If you've been following along in the IoTanium journey, I was able to unbox and assemble my IoTanium Dev Kit. I will be following the additional setup instructions and verifying that everything works in the online IoTanium documentation
So the first thing I did was to power up and connect the dev kit to a USB power supply. The keyboard USB on my mac keyboard was able to successfully power the device, so I just went with that.
I then cloned their preview repository by executing: git clone -b preview https://github.com/onicagroup/iotanium.git
Now that I have a copy of the repo on my hard drive, I first connected to the wifi of the IoTanium dev kit and then opened up iotanium/webrepl/webrepl.html from the downloaded repository.
There's a password for both the wifi and establishing a connection to it. Please review the online IoTanium documentation for what that password is (link above).
The IoTanium device actually uses MicroPython
, which seems to be use in other IoT devices like the BBC micro:bit
. While the micro:bit is advertised for students, I believe it could be useful for anyone wanting to learn Python programming for microcontrollers.
At any rate, I need to configure the IoTanium Dev Kit to connect to my home network, which is done via the iotanium_cfg.json file (file is located in the iotanium/ folder). A quick "vi" to update the config and upload the config file to the dev kit and a click of the Disconnect / Connect button along with reconnecting to my home network and I was successfully connected via my home network instead of the IoTanium wifi. This now allows the IoTanium Dev Kit to get "online" - e.g. to AWS and other services.
Now that the dev kit can reach the Internet - it's time to configure a connection to AWS. Heading over to AWS console, I navigate to IoT Core.
Once at AWS IoT, I click on Secure then Certificates to generate new certificates.
I click on "Create Certificates" using the "One-click certificate creation". Advanced IoT shops may manage their own certificates and simply upload a CSR.
You will get a notification that the certificates are created. Download "A certificate for this thing" and "A private key". You can download "A public key" and the Amazon Root CA key as well if needed for your implementation. (I did not as I'm just following the instructions and testing the dev kit out.)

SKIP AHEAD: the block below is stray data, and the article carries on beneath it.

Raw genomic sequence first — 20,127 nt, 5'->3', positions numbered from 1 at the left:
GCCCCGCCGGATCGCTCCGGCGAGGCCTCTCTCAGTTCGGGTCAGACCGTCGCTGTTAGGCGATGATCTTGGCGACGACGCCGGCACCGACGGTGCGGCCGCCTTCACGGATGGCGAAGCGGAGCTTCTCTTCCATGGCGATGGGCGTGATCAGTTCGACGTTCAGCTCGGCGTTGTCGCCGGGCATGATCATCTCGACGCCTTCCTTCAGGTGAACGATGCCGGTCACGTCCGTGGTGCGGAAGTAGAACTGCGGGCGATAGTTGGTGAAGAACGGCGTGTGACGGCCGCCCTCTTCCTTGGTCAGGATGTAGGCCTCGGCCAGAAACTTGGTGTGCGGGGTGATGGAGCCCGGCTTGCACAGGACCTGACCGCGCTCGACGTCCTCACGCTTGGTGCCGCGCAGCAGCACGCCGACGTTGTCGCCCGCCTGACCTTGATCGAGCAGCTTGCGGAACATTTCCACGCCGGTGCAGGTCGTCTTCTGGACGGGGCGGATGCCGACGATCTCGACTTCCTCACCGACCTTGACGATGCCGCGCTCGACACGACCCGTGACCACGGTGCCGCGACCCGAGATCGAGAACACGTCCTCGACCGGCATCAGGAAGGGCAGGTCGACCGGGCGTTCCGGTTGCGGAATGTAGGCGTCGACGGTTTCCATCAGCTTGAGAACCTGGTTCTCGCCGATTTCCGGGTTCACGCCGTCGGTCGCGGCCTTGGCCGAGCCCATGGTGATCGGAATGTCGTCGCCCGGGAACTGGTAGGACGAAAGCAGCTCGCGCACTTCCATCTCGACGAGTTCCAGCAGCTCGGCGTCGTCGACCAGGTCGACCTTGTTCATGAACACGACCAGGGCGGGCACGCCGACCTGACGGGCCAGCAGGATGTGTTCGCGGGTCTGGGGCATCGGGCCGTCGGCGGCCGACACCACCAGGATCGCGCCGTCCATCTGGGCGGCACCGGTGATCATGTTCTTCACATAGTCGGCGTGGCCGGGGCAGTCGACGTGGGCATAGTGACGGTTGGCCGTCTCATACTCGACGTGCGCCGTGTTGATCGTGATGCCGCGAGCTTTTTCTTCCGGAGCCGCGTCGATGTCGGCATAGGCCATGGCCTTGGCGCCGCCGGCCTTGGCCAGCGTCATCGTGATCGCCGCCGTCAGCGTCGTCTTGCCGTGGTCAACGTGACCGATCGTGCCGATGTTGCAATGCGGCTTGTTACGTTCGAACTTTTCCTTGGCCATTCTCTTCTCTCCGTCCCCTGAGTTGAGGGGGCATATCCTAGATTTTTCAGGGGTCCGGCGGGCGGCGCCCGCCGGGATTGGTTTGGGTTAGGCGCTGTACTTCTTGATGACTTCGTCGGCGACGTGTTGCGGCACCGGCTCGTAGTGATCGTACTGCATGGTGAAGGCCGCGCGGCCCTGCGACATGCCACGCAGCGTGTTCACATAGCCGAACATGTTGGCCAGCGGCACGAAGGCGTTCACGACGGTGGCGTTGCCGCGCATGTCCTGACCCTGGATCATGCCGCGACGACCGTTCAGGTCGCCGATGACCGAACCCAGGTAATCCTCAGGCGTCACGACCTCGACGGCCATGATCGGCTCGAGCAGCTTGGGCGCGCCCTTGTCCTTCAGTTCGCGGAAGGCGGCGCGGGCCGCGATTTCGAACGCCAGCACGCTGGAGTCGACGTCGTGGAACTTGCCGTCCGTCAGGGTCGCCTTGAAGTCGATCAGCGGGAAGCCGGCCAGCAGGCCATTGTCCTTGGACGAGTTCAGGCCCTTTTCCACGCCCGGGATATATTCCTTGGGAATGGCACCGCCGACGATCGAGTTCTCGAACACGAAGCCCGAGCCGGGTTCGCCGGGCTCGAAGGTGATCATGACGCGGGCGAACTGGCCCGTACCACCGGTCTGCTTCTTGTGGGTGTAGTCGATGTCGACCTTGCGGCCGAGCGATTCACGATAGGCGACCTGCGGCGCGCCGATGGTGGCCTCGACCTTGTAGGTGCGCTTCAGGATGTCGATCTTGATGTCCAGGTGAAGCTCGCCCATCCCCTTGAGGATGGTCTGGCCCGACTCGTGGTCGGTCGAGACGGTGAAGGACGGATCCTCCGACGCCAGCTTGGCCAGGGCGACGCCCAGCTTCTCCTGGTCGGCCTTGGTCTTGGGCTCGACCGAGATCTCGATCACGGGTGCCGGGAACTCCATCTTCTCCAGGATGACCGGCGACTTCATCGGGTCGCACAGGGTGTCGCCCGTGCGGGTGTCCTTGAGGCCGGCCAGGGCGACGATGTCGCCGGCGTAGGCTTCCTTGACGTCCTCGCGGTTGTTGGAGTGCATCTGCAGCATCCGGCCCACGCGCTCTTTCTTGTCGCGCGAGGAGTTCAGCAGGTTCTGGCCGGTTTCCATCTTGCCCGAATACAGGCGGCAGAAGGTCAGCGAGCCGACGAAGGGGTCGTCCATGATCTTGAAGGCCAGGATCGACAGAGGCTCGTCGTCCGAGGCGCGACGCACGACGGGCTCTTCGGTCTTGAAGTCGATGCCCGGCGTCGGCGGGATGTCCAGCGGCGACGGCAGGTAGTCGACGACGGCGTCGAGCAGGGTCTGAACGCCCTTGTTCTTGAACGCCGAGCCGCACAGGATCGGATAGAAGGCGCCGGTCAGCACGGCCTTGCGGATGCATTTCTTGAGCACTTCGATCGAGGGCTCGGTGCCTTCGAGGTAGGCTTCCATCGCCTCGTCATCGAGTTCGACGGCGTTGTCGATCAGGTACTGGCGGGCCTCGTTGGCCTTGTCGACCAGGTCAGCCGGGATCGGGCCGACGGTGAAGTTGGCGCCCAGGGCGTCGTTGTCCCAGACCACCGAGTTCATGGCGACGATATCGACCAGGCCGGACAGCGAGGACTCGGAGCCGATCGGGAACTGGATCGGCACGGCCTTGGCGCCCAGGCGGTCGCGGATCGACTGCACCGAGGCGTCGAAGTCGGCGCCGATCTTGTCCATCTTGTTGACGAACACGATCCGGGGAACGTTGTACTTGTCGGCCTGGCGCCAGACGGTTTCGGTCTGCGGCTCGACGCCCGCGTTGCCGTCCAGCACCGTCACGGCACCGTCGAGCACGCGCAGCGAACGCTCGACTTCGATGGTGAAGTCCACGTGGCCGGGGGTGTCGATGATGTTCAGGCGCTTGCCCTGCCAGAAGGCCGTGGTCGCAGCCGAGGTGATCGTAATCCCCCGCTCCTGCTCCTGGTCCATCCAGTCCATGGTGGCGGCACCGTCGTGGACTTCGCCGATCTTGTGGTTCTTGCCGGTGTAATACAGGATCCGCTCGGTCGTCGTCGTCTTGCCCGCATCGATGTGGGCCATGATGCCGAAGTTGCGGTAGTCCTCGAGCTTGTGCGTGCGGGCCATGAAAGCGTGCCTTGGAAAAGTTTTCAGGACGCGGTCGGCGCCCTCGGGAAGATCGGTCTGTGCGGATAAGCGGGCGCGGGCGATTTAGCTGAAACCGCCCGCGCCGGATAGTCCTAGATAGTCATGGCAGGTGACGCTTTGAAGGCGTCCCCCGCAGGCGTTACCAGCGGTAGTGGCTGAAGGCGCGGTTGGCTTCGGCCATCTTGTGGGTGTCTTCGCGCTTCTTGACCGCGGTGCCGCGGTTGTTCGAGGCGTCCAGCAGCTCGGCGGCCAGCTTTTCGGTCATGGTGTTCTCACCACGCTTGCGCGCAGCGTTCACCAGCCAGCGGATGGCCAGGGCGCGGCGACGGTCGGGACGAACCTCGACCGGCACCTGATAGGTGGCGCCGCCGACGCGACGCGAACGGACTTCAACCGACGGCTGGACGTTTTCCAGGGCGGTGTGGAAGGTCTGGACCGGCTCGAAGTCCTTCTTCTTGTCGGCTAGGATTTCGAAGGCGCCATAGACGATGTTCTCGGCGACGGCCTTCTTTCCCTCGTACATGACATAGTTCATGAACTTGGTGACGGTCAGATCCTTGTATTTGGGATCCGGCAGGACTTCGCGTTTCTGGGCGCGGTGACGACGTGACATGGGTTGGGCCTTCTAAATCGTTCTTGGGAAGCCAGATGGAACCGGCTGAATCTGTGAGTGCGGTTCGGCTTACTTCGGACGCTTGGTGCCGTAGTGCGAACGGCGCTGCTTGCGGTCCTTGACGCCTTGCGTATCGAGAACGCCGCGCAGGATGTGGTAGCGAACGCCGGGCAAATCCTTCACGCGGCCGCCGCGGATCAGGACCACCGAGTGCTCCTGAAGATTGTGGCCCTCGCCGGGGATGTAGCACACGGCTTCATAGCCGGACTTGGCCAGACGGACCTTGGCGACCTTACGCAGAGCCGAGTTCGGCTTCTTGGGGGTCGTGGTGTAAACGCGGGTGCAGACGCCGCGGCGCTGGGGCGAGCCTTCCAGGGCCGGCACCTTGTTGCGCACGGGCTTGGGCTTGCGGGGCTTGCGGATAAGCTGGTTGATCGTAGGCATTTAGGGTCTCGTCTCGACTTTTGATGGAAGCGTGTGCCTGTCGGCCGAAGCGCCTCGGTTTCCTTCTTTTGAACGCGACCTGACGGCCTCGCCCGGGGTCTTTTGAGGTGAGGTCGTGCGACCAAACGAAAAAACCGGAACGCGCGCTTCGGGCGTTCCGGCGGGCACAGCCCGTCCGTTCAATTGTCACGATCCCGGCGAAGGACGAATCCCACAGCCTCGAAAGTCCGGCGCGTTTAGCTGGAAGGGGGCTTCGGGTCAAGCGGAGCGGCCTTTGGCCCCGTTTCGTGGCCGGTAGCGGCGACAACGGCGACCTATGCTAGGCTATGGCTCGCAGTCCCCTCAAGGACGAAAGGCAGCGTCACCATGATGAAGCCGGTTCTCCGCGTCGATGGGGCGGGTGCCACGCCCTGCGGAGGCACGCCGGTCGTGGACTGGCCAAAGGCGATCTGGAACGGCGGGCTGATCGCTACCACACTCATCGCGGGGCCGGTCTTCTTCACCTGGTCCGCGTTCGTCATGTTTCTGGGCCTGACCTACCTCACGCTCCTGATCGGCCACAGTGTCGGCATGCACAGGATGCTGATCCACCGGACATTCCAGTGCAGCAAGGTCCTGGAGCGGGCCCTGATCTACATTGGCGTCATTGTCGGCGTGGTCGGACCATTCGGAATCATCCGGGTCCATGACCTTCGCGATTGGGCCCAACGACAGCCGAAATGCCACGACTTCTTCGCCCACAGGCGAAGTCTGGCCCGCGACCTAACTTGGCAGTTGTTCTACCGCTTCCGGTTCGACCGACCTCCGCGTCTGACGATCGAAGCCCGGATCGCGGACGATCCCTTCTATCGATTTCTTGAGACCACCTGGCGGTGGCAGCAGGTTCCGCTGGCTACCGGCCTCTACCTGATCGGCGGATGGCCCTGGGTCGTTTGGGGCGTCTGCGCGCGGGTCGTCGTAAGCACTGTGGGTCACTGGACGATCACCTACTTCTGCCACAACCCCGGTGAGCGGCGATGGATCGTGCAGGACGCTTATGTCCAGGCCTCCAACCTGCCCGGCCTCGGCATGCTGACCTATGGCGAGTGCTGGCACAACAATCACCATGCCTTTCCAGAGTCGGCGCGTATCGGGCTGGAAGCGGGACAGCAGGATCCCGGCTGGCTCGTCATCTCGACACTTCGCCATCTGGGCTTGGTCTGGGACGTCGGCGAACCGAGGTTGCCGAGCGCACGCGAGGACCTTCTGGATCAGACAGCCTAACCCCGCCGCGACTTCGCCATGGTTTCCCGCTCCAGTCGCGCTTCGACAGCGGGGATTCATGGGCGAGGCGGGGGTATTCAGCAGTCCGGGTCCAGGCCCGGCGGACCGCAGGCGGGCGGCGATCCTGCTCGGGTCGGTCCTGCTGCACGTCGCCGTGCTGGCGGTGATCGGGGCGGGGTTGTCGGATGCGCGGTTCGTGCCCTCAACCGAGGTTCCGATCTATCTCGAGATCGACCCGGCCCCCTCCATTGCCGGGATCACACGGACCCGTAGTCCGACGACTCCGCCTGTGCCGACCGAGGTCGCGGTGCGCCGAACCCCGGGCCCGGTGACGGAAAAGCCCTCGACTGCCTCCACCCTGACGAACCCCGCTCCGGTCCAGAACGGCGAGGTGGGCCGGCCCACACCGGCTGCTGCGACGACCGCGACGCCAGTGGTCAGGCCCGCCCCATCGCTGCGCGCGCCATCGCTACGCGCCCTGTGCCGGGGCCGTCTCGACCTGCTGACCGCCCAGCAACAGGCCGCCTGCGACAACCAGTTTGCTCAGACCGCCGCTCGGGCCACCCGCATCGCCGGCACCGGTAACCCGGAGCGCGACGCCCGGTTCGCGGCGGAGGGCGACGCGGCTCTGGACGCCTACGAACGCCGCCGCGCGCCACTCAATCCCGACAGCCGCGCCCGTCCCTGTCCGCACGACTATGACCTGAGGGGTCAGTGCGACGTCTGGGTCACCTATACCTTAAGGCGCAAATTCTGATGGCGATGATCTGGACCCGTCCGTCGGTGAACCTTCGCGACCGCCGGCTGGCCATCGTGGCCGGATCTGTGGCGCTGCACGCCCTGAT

You will need to create a policy, e.g. define what a device with this certificate can do so click on the "Create new policy" button.
Add the authorization to publish and connect to iot.
Don't forget to attach the newly created policy to the certificate that you created previously if AWS doesn't attach it automatically as part of the certificate creation process. This is a step that I see people commonly missing in IoT lab exercises.
I also make a note of my endpoint that I'll be sending to.
I modified the hello_world.py file (located in the /iotanium folder) with my endpoint, uploaded the python file and the certificate / key and then I ran the program.
Ouch. Failure. It seems like the program was sending a message every 5 seconds. I noticed that the performance of the ESP32 microcontroller is a bit slow (e.g. when I type something into the web terminal page, it sometimes "lags"). So I adjusted the message send rate in hello_world.py from 5 seconds to 15 seconds and success!
Over in AWS Console, subscribe to the topic 'iotanium'.
The messages successfully showed up in the Test console.
Stay tuned for my next blog post where I take a closer look at the dev board and start connecting some electronics to it.
Note: I am not being compensated by Onica / Rackspace for this blog post, nor does this post constitute an endorsement of this product by me or my employer. I share my experiences in the hopes of educating and informing others about Internet of Things (IoT).